Of Cons and Scams

by Prema Jesuthasan

When I was 25, I dated a conman. Of course, at the beginning of our relationship, I did not know he was a conman. We had met in person when I was 18, and he seemed decent. He dropped out of sight for a few years and then contacted me out of the blue.

The attention he paid me went to my head. I had not dated before he came back into my life, so my naivety made me an ideal target. He was a consummate liar, quick to come up with smooth explanations if ever questioned.

I am not a blatant liar, so I did not recognise it in him. It took me several months to come to my senses and realise everything he had told me was a lie.

He had “borrowed” money from me, claiming he would return it once he received backpay from his boss, but that was yet another lie. He was actually unemployed. By the time I discovered he was a liar and cheat, he had been introduced to my colleagues as well as people my father knew.

I was unaware that he was telling all these people he could get them sound equipment or household electrical appliances at low prices because of his contacts, and they had given him money upfront. Of course, those equipment or appliances were non-existent.

I could have taken comfort in the fact that I was not the only person he lied to and cheated, but instead I felt guilty for letting him into their lives. He, of course, felt none of that guilt.

You would think that experience would have made me suspicious and wary of any possible cons or scams, but the ways in which unscrupulous people try to con the general public are constantly evolving, and my awareness sometimes lags.

A couple of years ago, I received a call via WhatsApp from a number that used the logo belonging to my cellphone service provider. My instinctive response was to trust the logo, so I answered the call. It turned out to be a scammer who claimed that the company was offering two months of free phone service.

He told me that all I had to do was give him the TAC (transaction authorisation code) that had been sent to my phone. I know that the TAC is never to be shared with anyone, so that set off warning bells in my brain. I declined to do so and hung up, narrowly escaping that scam.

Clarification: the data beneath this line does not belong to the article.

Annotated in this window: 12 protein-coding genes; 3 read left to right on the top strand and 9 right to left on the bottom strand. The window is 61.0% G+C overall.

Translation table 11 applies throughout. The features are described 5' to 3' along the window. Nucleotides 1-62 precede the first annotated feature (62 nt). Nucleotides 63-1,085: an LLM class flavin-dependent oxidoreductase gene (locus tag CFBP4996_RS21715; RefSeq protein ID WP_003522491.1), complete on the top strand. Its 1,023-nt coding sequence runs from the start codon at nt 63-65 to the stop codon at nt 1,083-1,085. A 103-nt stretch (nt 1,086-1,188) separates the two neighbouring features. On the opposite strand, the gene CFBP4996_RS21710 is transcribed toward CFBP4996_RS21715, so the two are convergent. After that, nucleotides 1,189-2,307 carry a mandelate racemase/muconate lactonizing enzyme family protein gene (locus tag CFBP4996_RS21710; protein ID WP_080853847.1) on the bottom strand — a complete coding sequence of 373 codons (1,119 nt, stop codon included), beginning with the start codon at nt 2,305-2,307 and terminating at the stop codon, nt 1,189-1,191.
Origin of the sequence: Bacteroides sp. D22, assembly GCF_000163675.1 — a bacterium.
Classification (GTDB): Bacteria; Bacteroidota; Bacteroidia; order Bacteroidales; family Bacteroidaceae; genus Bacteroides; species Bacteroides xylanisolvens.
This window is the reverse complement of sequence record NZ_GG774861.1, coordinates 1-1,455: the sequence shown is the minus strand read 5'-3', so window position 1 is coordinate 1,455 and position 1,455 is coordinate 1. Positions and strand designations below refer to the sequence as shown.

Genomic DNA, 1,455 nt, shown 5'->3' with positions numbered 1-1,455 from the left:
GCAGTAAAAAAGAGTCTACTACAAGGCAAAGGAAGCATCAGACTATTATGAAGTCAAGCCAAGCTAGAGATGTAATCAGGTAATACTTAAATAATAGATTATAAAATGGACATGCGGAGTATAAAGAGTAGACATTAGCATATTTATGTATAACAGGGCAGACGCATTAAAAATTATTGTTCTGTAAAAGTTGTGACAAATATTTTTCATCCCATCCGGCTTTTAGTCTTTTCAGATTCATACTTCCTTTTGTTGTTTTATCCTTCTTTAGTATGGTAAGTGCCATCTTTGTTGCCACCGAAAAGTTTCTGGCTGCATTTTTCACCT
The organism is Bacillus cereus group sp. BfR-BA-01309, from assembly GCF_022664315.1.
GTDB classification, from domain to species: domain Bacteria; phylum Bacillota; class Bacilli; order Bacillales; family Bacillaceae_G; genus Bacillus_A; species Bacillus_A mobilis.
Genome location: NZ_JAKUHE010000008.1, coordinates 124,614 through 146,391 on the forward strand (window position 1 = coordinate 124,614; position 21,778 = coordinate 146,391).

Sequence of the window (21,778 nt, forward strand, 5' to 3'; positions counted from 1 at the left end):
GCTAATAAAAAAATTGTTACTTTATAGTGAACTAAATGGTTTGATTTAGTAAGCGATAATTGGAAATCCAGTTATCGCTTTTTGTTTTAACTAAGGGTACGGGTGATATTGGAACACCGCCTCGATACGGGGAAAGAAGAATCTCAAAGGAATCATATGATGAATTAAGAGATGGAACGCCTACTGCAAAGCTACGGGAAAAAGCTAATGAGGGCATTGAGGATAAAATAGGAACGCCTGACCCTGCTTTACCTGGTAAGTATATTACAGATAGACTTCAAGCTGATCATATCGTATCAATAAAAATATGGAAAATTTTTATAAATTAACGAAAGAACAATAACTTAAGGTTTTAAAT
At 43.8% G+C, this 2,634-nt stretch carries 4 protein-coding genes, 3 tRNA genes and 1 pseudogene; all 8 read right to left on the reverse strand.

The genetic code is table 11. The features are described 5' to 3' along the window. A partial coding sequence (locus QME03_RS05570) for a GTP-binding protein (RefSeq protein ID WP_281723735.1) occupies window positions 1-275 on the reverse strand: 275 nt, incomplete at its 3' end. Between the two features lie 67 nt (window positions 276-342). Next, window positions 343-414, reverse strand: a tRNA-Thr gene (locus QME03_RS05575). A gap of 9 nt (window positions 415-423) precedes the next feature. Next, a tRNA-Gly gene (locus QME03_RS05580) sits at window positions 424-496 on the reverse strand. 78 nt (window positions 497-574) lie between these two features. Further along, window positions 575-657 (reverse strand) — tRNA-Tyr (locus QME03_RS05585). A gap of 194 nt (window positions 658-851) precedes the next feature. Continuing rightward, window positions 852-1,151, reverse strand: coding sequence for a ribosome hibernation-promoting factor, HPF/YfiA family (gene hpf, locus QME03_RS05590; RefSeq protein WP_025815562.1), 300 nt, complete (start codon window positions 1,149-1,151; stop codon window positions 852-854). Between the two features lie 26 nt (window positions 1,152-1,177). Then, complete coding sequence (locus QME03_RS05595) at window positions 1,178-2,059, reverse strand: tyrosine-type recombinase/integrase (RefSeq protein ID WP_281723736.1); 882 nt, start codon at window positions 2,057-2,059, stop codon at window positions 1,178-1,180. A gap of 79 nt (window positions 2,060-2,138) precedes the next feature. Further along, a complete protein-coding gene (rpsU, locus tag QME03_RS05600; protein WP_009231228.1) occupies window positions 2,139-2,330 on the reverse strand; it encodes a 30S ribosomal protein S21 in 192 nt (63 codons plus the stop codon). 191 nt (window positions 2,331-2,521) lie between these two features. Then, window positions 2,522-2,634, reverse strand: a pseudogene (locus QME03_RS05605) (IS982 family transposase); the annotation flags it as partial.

Another time, I received a call from someone purporting to be from the post office, saying I had a parcel to be claimed. This was around Christmas. Since I had been ordering gifts for people, I was expecting packages, but I realised the post office has better things to do than call people individually, so I once again hung up.

I now do not answer my phone if I don’t recognise a number, but these experiences have taught me that I constantly need to be alert.

People who con and scam their way through life are called con artists for a reason. Scamming is an artform to them, a skill they carefully hone over the years. They work hard at perfecting that skill, sometimes harder than they would at an honest job.

Scammers prey on people’s innocence, naivety and tendency to trust. They take advantage of these virtues, seemingly with no feelings of guilt.

The internet has become the playground of criminals looking for ways to dupe people out of their life savings through romance, get-rich-quick schemes or fake job offers. And these days, AI (artificial intelligence) has become a valuable tool for scammers. I have learned that if something sounds too good to be true, it is fake!

According to Malaysian police, as reported by Business Today last month, over 30,000 online scams were reported before the end of 2023, with people losing over RM1.3 billion in total. That is an astounding figure, and it explains why the scammers keep hunting for victims.

The majority of online advertisements are not vetted. They are designed to tantalise with extravagant claims, like those which state people can earn high interest rates by investing in foreign currencies. It is natural to believe they are authentic, because most of us don’t spend our lives lying, and we therefore tend to trust what others tell us.

But now I am aware that I cannot afford to trust without verification, which means I need to investigate these claims using reliable sources.

Often, scammers pretend to be figures of authority, like a police officer or someone from the tax department. People have a tendency to either respect or fear authority figures, so this ploy appears to be effective, especially in places where standing up to those in positions of power can be risky.

If I receive a phone call or message from what seems to be a legitimate company or government body, I know I have to search for the actual phone number, not rely on one given to me by the person calling or emailing me.

I don’t like being cynical and distrustful, but I would rather be cautious and suspicious than risk losing any (more) of my hard-earned money. As Mad-Eye Moody in the Harry Potter books warned, “Constant vigilance!” This has become my mantra.